From Gas Pump to President: Enid-Based Continental Resources Executive Reflects on His Career, Energy Industry
Carter, M Scott, THE JOURNAL RECORD
Jeff Hume had no intention of staying in his hometown of Enid after he finished high school; instead, he went off to work.
He had a part-time job at a filling station and wanted to go someplace new, but decided to make his way without college. He took a job in the oil field in western Oklahoma.
"I graduated from Enid High in 1969 and went out and got a job," he said. "I didn't think I needed college. The oil industry was a big part of Enid. Champlin Petroleum was huge here and every major oil company had a field office in Enid."
Hume was doing fine, he thought - starting pay was $1.75 an hour, he was his own man and life was good - until he spent a winter in western Oklahoma.
"That was pretty much when I decided that college wasn't such a bad idea," he said.
Hume did an about-face and enrolled at Oklahoma State University.
"I started out wanting to be an architect, but I discovered I didn't have the artistic bent needed," he said.
But Hume liked things mechanical; he liked new ideas and he liked exploring technology.
"I still read magazines like Popular Mechanics," he said. "I like seeing the new ideas people come up with."
It was that love of machines and his early exposure to the oil industry that pushed him to a new direction. In 1975, he earned bachelor's degree petroleum engineering technology. A month after he got his degree, he married his wife, Francee.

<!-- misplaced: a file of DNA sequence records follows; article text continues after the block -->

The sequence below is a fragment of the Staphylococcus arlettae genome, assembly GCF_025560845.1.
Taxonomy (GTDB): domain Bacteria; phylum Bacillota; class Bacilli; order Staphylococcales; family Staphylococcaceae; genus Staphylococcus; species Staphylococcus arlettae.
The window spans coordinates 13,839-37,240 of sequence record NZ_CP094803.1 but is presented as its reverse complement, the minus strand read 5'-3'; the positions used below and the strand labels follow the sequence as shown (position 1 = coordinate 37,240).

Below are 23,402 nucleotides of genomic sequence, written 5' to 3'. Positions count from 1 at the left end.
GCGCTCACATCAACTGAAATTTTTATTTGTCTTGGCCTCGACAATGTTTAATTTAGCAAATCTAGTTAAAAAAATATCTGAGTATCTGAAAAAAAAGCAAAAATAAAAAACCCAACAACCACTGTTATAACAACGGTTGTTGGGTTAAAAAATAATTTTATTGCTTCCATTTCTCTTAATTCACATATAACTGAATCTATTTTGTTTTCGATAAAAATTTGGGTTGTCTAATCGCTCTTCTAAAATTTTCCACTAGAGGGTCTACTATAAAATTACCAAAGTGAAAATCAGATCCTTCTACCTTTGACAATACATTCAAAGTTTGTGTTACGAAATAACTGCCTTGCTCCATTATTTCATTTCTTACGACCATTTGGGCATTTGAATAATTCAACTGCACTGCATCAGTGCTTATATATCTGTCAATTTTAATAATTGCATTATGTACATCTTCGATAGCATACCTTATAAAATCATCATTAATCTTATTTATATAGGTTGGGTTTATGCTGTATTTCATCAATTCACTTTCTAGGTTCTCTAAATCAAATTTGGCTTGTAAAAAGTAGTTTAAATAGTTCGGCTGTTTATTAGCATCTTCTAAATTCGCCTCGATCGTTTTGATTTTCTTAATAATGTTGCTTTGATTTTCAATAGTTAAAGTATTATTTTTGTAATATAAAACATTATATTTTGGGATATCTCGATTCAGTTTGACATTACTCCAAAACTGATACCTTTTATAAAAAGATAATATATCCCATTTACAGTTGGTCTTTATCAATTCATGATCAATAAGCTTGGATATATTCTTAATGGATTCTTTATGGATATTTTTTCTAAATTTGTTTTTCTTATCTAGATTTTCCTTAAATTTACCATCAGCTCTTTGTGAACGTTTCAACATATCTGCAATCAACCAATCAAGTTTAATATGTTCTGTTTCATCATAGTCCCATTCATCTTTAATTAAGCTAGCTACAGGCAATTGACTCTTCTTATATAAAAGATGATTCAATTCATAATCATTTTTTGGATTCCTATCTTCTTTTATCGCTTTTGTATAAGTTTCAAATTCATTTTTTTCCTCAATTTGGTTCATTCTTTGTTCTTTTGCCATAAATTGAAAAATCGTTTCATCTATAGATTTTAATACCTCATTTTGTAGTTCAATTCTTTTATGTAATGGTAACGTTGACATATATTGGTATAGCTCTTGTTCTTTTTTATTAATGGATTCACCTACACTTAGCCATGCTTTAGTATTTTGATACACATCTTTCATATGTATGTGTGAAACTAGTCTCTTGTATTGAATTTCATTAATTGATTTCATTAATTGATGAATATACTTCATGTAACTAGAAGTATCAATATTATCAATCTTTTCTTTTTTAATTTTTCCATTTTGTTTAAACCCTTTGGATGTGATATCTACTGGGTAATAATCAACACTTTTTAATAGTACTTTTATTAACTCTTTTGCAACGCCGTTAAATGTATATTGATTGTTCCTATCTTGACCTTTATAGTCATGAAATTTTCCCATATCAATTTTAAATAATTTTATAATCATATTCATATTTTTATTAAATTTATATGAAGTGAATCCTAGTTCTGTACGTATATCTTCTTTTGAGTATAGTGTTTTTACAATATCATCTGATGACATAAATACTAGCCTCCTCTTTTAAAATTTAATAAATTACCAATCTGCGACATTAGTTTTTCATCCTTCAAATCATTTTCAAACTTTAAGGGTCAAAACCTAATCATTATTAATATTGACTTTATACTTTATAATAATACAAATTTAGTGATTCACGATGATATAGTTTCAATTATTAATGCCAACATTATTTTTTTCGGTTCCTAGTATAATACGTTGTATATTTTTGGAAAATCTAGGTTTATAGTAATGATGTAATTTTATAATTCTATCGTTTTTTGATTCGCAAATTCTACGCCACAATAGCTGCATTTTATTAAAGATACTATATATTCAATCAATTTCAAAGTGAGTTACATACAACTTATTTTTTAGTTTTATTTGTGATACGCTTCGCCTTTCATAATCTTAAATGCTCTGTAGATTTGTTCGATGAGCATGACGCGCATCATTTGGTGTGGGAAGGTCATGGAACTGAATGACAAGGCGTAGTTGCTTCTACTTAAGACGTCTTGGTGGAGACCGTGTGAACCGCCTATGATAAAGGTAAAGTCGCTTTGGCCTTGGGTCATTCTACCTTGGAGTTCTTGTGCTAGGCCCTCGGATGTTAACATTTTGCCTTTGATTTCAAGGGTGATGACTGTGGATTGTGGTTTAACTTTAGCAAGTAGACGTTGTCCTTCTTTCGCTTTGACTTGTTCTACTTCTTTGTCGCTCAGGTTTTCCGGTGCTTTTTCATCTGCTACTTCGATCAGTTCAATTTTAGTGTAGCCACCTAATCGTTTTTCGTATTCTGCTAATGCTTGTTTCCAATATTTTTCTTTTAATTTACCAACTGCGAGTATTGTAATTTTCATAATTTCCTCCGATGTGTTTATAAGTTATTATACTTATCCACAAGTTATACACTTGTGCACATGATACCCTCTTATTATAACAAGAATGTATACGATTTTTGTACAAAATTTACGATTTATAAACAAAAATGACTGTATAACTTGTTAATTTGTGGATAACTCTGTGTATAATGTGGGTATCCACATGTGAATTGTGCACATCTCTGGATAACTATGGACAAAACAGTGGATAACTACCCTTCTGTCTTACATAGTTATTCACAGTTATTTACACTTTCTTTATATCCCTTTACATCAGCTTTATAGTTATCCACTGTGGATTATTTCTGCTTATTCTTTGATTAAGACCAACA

A short time after that, he left Enid for the second time: This time, he thought, for good.
"I finished at OSU in 1975, and moved to Midland, Texas, to work for Sun Oil," he said. "I spent three years there, left then to work for the Monsanto Company. They had a small E and P unit."
He didn't stay gone.
"I went back to Enid," he said. "I went to work for a small independent, the FCD Corp. My wife is from Enid too and, since we had children, we wanted to be closer to family, so we came back. The company I worked for sold in 1982 and I stayed with it for about a year. Then Mr. (Harold) Hamm approached me and I went to work for Continental in 1983."
That decision changed Hume's life.
Now, a little more than 26 years after he returned to his hometown, Hume was named the president of Continental Resources - a position he said he's humbled and honored to have.
"I've been at Continental for 26 years," he said. "I started taking the upward path and about a year ago. Mr. Hamm and the board moved me out of the operations group to the position of chief operating officer. I spent a year growing into that role."
Hume's work with former Continental president Mark Monroe has prepared him for his new position, he said.
"I had been working closely with Mark, our prior president," he said. "I'd been doing a lot of the investor relations on the board and learning more of the business end of the company."
On Wednesday, his work paid off.
"Mr. Hamm made the recommendation to the board," Hume said. "They notified the staff on Wednesday and the new position became official."
And while Hume will tell you he's honored to be Continental's president, he'll also say the staff at Continental is a team and how well that staff works together.
"It's really a reflection of the company," he said. …